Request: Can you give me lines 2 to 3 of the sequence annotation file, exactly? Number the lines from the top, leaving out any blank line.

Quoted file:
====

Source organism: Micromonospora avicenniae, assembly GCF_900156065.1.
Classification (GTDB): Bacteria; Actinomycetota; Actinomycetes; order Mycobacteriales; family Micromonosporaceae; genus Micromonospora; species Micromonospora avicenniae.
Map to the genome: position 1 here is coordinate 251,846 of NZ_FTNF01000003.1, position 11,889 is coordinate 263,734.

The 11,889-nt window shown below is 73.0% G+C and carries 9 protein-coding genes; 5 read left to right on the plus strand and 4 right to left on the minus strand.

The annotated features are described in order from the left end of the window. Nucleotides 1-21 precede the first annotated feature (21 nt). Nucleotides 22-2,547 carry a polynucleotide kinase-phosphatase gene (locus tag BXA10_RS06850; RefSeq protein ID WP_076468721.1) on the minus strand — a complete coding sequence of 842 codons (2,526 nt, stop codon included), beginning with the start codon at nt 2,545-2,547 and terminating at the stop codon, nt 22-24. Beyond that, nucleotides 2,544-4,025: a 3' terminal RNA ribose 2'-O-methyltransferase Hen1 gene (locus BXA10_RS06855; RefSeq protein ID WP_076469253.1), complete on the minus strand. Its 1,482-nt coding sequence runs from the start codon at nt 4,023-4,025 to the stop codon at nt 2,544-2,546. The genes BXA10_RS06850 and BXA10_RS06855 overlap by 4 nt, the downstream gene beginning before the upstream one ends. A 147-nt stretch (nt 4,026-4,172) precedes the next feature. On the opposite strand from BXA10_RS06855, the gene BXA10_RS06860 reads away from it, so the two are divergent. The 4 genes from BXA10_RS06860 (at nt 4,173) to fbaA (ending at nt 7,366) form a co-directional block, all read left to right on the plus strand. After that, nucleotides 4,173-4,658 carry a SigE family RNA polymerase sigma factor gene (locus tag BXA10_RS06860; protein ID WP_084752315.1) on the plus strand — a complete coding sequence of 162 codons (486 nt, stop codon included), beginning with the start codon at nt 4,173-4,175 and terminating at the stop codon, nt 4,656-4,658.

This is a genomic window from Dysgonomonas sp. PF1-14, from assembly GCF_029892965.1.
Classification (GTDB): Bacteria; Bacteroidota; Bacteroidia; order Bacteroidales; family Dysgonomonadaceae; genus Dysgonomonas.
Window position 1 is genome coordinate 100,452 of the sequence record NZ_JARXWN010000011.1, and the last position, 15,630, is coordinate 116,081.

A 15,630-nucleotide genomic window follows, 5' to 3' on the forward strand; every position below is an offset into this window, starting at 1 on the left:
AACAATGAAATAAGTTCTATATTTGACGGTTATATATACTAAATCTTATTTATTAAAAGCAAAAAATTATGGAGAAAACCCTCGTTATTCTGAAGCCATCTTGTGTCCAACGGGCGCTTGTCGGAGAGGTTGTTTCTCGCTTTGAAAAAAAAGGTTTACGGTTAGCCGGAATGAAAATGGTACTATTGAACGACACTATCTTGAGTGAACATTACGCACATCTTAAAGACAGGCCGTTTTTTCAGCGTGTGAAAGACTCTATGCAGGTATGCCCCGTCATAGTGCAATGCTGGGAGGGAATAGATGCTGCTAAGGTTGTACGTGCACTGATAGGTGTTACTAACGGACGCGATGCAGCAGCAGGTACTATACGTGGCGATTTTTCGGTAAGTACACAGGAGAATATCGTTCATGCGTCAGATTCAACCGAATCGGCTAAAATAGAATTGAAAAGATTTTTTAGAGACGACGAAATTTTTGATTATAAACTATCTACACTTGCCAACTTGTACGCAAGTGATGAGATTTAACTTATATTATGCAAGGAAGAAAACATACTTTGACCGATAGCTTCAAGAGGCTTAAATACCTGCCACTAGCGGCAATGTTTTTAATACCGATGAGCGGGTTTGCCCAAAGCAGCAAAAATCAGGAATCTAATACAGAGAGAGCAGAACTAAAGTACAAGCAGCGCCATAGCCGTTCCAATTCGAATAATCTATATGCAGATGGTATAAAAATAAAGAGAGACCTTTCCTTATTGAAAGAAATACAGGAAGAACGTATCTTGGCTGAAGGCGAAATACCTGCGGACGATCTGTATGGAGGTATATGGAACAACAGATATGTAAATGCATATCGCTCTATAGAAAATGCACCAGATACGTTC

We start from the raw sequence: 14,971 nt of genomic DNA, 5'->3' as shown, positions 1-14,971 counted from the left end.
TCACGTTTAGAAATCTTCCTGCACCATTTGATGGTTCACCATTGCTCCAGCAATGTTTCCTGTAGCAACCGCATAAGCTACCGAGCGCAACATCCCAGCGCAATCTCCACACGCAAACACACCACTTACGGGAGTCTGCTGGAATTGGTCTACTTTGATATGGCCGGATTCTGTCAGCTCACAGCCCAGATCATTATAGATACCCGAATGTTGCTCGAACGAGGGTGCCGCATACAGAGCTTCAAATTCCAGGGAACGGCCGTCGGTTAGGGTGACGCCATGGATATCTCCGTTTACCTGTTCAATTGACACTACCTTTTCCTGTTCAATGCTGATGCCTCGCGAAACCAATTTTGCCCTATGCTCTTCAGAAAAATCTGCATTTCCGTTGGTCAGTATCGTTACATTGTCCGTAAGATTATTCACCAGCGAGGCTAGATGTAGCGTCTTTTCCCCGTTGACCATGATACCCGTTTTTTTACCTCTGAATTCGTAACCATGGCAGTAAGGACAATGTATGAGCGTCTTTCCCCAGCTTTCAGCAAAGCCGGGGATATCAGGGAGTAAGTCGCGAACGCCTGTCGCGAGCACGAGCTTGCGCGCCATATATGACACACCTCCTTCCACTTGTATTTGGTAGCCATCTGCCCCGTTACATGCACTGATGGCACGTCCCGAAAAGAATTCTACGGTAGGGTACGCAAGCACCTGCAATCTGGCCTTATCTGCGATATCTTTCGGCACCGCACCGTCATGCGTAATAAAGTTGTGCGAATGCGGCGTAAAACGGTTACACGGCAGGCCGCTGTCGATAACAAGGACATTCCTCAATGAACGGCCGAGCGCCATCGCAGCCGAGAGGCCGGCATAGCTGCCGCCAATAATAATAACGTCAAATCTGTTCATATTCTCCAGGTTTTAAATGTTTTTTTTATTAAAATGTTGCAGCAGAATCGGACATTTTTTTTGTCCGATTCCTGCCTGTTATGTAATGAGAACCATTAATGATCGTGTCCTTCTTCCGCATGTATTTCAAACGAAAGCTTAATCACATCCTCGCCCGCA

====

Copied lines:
Classification (GTDB): Bacteria; Actinomycetota; Actinomycetes; order Mycobacteriales; family Micromonosporaceae; genus Micromonospora; species Micromonospora avicenniae.
Map to the genome: position 1 here is coordinate 251,846 of NZ_FTNF01000003.1, position 11,889 is coordinate 263,734.